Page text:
The International Monetary Fund last month cut its global growth projections, while the U.S. Treasury Department’s top international official, Lael Brainard, said Europe faces the risk of prolonged economic stagnation unless policy makers encourage domestic demand. Euro-area unemployment has held at a record since March and almost a quarter of young people across the bloc are without jobs. The ECB forecasts that the euro economy will shrink 0.6% this year.
“The growth rates we’re currently seeing are still far too low and we’re seeing an increasing gap between financial and political hope on the one side and economic reality on the other,” Stephen King, U.K.-based chief global economist at HSBC Holdings Plc, told Bloomberg Television on Aug. 12. “The problem is the gap between the growth that’s being delivered and the growth that’s required to make the fiscal numbers add up in the medium term.”
Elsewhere in the region today, Britain’s unemployment rate remained at 7.8% in the latest quarter amid signs the labor market is improving. U.K. unemployment claims fell twice as much as predicted in July.
Bank of England Governor Mark Carney has made unemployment a focal point of monetary policy by pledging for the first time to refrain from raising interest rates until joblessness falls to 7%. The Monetary Policy Committee voted 8-1 to link the outlook for its benchmark interest rate to unemployment, according to the minutes of its Aug. 1 meeting.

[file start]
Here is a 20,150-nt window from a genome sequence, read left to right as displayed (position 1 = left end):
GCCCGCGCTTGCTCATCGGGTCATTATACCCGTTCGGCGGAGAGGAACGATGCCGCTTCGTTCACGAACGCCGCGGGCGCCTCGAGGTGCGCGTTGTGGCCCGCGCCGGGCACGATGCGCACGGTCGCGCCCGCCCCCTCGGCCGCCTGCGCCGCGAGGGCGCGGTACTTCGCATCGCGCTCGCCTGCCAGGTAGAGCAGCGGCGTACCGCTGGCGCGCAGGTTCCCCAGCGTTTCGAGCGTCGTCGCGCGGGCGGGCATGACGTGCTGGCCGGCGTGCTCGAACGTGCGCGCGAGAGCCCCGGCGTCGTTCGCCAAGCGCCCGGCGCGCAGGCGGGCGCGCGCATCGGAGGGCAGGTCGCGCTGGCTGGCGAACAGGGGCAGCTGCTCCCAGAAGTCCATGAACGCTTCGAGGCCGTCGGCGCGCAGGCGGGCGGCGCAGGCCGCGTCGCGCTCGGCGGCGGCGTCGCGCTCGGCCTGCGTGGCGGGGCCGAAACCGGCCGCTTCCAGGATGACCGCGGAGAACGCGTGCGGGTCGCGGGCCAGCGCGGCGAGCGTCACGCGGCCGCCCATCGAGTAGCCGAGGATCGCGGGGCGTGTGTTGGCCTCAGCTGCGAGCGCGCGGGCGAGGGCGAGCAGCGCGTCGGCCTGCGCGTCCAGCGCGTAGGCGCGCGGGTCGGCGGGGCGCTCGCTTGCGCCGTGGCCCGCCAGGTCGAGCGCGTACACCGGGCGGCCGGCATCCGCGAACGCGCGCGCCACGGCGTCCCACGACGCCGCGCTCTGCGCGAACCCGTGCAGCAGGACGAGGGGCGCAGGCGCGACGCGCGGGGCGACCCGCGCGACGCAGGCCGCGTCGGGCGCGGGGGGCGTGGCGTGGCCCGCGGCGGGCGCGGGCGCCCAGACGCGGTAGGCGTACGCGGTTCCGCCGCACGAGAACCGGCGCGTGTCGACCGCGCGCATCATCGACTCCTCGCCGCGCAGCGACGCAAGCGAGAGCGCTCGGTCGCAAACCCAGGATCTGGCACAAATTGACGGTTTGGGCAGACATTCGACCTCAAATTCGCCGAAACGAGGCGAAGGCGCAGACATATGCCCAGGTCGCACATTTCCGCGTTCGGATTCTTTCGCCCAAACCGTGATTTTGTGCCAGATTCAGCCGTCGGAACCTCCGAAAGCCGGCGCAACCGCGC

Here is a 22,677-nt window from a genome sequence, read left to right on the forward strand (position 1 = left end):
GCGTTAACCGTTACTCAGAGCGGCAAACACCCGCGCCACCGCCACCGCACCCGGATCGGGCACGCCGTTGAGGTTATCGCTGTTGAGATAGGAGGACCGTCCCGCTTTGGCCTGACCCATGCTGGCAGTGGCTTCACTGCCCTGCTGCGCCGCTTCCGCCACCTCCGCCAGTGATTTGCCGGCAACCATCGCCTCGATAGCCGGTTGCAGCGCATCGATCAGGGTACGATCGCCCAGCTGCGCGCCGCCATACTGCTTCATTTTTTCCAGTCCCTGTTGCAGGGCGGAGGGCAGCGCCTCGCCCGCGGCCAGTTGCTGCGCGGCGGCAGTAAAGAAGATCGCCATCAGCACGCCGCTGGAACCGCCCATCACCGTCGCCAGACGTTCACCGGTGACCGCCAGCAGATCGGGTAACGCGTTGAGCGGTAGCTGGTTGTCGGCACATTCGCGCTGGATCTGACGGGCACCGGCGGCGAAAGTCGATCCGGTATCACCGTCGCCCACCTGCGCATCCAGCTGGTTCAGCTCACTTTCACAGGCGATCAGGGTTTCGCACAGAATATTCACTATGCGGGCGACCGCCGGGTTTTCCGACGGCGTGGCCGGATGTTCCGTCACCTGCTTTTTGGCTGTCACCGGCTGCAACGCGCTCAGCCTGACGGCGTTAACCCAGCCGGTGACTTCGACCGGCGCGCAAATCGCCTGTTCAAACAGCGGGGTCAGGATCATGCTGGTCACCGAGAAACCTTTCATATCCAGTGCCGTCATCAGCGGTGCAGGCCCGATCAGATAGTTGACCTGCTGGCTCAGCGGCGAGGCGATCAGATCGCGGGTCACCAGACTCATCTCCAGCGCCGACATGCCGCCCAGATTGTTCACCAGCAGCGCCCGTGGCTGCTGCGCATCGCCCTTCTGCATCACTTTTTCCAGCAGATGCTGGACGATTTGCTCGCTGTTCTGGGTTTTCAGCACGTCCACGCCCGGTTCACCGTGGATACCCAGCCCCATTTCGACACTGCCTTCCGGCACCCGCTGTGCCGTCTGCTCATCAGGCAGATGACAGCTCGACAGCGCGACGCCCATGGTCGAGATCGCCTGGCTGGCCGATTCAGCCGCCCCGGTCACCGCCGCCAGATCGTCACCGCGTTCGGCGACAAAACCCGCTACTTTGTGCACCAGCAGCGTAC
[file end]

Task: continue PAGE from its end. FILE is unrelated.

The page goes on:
While Europe’s recovery inches forward, conditions in major export markets such as the U.S. and China are improving.
In China, July industrial output rose more than economists expected after a larger-than-forecast rebound in exports eased concern that a credit squeeze in the world’s second-biggest economy would curb growth sharply. Elsewhere in Asia today, India’s wholesale price index rose a faster-than-forecast 5.79% in July and retail sales in New Zealand advanced 1.7% in the second quarter from three months earlier.
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